Warning : You Might Be Making This Huge Financial Mistake

“I’m way too hungover.” — said by me way too many times.

We all enjoy having a great time. We all also happen to be interested in saving money and getting out of debt. That’s why you’re here. You want to be financially free by 30, right?

I already wrote all about drinking without going broke. It’s possible. Getting wasted and hanging out with friends is okay.

Well, sort of!

It’s easy to go through life hoping that things will get better one day. The problem is that there’s one mistake that you could be making right now with your money. It’s a huge mistake.

But first, a story…

I was talking to a friend about weekend plans. He was all excited about a weekend getaway. I’m always interested in hearing stories of past or future trouble-making. He shared all of his grandiose plans. He was super pumped. I was pretty impressed by the plans, as they seemed pretty elaborate. It was definitely going to be more fun than what I had planned (not much).

Then it kind of hit me. This was going to be an expensive weekend. I can’t help but think about the financial side of everything since I’ve been writing about money for so long.

I was surprised with these elaborate/expensive plans for the weekend. He had recently failed at a few of his career-related goals. I don’t want to get into it because he may read this. But, the point is that he recently had failed at a few key goals and he was now rewarding himself with a whole weekend getaway.

This leads to the point of this article.

What’s a huge mistake that many of us make with our finances?

The desire to feel instant gratification and the need to constantly be treating ourselves.

We feel that we’re owed something and that we “deserve” certain things. It becomes really easy to justify poor purchases. Bad spending gets chalked up to “YOLO” or “life is too short.” I get that. Life is very short. So why would you want to spend your one life stuck in debt and working until you’re 70?

I write about paying yourself first because you have to save your money first. Then, you can get wasted, get silly, make a scene, and do whatever tickles your fancy.

If you always want to party first and reward yourself for poor results, it’s going to be very difficult to get ahead. And that’s cool if you’re happy with where you are. I just don’t know why you’re here still. I expect more from my students.

The problem that many of us struggle with is the failure to launch. It’s easy to keep on keeping on. It’s easy to run away. It takes real guts to confront our problems and work towards better results.

Don’t worry though.

How can we fix this?

If you want financial freedom by 30, you have to suck it up sometimes and just work. You can have anything that you want, just not everything all at once.

There are three steps that I need to share with you so that you stop making this colossal mistake.

Step #1: Stop being so damn entitled!

The world doesn’t owe you any favors. You don’t deserve anything. Work is normal. You’re not special if you worked a full workweek. You need to accept that nothing is owed to you.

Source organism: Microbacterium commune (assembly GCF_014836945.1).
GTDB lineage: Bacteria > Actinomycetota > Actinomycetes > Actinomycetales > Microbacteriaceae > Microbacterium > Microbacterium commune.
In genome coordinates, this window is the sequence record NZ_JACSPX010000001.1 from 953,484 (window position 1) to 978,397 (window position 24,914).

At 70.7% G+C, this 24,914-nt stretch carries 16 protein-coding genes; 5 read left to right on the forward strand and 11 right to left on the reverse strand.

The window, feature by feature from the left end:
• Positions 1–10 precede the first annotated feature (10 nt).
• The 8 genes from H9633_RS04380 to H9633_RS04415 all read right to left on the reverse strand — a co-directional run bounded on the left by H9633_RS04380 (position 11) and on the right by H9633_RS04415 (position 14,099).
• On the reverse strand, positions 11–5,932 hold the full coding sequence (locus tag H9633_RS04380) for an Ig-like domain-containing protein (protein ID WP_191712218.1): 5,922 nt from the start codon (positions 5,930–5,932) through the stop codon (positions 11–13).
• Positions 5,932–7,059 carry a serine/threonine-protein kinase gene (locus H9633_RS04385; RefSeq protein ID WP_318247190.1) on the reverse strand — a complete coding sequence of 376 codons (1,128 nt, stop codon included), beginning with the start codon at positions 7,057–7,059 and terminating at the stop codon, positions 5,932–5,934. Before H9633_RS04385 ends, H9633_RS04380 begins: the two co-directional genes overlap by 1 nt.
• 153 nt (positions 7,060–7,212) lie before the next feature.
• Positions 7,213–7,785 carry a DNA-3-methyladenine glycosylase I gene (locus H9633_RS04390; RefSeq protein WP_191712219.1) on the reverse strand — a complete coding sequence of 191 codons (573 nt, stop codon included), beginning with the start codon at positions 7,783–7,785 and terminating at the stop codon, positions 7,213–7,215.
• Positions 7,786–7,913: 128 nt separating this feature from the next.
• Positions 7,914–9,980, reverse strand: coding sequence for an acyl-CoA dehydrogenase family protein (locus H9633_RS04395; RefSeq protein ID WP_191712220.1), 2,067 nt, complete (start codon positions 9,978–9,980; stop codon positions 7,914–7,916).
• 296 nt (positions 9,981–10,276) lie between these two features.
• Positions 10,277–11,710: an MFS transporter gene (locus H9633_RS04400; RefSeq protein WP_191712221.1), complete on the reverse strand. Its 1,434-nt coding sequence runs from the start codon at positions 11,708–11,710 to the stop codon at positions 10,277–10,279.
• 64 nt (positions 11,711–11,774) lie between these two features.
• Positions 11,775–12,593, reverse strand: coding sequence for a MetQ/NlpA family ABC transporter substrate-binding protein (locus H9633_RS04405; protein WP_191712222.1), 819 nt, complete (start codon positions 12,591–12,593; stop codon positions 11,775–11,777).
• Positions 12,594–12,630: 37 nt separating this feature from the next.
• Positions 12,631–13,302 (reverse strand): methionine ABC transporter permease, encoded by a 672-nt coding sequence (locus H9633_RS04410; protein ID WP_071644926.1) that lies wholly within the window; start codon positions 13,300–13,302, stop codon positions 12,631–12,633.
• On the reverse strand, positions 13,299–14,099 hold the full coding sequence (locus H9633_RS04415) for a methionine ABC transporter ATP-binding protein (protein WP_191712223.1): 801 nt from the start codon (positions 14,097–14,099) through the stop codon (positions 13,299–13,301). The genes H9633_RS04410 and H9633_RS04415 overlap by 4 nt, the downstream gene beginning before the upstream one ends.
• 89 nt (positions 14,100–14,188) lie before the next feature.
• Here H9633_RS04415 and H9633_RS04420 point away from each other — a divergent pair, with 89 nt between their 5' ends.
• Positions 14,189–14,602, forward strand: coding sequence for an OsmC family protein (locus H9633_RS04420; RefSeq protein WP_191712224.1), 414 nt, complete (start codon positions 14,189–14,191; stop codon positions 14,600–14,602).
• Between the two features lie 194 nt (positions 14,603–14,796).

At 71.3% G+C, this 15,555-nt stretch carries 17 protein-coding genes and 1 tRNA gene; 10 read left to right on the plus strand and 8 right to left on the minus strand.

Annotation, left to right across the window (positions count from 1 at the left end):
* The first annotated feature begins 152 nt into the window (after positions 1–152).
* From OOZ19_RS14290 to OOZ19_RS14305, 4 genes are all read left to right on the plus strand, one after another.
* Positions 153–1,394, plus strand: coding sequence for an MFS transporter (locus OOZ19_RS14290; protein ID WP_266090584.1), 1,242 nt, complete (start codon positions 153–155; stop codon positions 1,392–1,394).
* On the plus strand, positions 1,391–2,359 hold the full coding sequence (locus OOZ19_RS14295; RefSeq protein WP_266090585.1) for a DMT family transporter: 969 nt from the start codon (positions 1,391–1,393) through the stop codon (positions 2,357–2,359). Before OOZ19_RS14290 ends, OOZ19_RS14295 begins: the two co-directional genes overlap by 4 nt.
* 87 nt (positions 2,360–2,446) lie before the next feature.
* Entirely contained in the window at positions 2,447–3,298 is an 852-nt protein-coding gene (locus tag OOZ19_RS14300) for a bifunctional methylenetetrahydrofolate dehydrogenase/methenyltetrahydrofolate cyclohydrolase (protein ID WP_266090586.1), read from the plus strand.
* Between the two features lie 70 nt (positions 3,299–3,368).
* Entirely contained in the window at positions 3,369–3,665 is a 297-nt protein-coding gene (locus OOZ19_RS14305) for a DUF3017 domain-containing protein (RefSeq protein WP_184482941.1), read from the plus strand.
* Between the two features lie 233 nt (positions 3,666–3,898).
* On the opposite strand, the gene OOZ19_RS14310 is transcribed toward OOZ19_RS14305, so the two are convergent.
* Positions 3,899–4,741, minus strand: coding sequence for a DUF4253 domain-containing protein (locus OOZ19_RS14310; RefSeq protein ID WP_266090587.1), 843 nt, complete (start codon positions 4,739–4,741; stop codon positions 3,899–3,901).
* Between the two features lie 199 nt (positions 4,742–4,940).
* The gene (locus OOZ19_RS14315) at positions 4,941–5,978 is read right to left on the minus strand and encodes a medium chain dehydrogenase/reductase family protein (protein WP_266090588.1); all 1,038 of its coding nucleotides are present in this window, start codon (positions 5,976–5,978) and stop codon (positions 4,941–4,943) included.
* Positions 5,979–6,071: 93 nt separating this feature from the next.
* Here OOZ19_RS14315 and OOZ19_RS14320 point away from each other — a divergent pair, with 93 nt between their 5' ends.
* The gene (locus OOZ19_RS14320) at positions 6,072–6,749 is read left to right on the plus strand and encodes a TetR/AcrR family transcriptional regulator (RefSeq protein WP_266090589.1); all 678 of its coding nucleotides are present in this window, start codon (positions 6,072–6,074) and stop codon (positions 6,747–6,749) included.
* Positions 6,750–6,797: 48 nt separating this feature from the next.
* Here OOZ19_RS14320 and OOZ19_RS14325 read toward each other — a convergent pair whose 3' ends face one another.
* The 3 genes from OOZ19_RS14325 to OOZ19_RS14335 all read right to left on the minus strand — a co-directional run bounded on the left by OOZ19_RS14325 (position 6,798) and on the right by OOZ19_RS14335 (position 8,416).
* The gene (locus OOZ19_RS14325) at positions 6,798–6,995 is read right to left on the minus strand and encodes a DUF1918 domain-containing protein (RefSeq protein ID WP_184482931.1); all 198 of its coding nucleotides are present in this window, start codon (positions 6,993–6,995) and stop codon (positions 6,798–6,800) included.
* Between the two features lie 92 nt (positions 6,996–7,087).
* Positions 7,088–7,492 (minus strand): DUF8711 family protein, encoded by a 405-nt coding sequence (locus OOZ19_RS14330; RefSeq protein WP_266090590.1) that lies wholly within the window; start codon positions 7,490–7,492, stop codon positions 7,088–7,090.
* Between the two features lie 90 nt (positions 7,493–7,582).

You have to work for everything. If you’re savings aren’t there and your debt is high, you might have to suck it up and work more/party less.

Please, stop being so entitled if you ever want to get ahead.

Step #2: Get your savings in and your work done.

Pay yourself first. Do this first.

Get your work done. Hit your goals.

Then you plan elaborate weekends and time off.

Before my Argentina trip, I ensured that my savings were high, my rental property was sold, and that I had everything under control.

You can’t be mad about the results you didn’t get, with the work you didn’t do.

Step #3: Have a rough plan.

I’m all for randomly getting wasted and last-minute road trips. Those are the stories that we will remember forever. It’s what makes life worth living.

Just remember, that we still need a plan. There’s the five year plan and the rough plan for the next few months.

Without a rough plan, you won’t know if you’re on track. So as you close this article and move on with your day I want you to think of a few questions:

  • Where do I want to be in a year?
  • How much money do I want to have saved in 6 months?
  • Where do I want to be working for the rest of my life? Is my current job making me happy?

Yes, I want you to keep on having fun. No, I don’t want you to be in debt forever or stuck in the same crappy lifestyle.

“Twenty years from now you will be more disappointed by the things you didn’t do than by the ones you did. So throw off the bowlines, sail away from the safe harbor. Catch the trade winds in your sails. Explore. Dream. Discover.” — Mark Twain

9 thoughts on “Warning : You Might Be Making This Huge Financial Mistake”

  1. Blair@LifeDollarsandSense

    I could not agree more. Esp Step #1!!!! I feel like being entitled and trying to keep up with peers is a big issue with my peers. I know my goals, I know I like to travel, I know I can’t do it all.

    You make great points in a no nonsense way (its what im thinking but rarely type).

  2. I think the problem occurs when the random crazy party weekend becomes an every weekend occurance. You shouldn’t need to go crazy and splurge every weekend. No one’s job is that hard that you need a 2 day bender to de-stress every weekend.

  3. I am a firm believer in delayed gratification because I understand the end rewards of my hard work and efforts. I rather live frugally and sacrifice my lifestyle to keep investing into myself and business.

  4. David @ HardStacks

    Its also really important to know with full honesty, what is your current financial state? If you want to know where you want to go, you should first know where you are. I see many people prefer to lie to themselves, since its the easy way out, but it will only get you into trouble in the long run.

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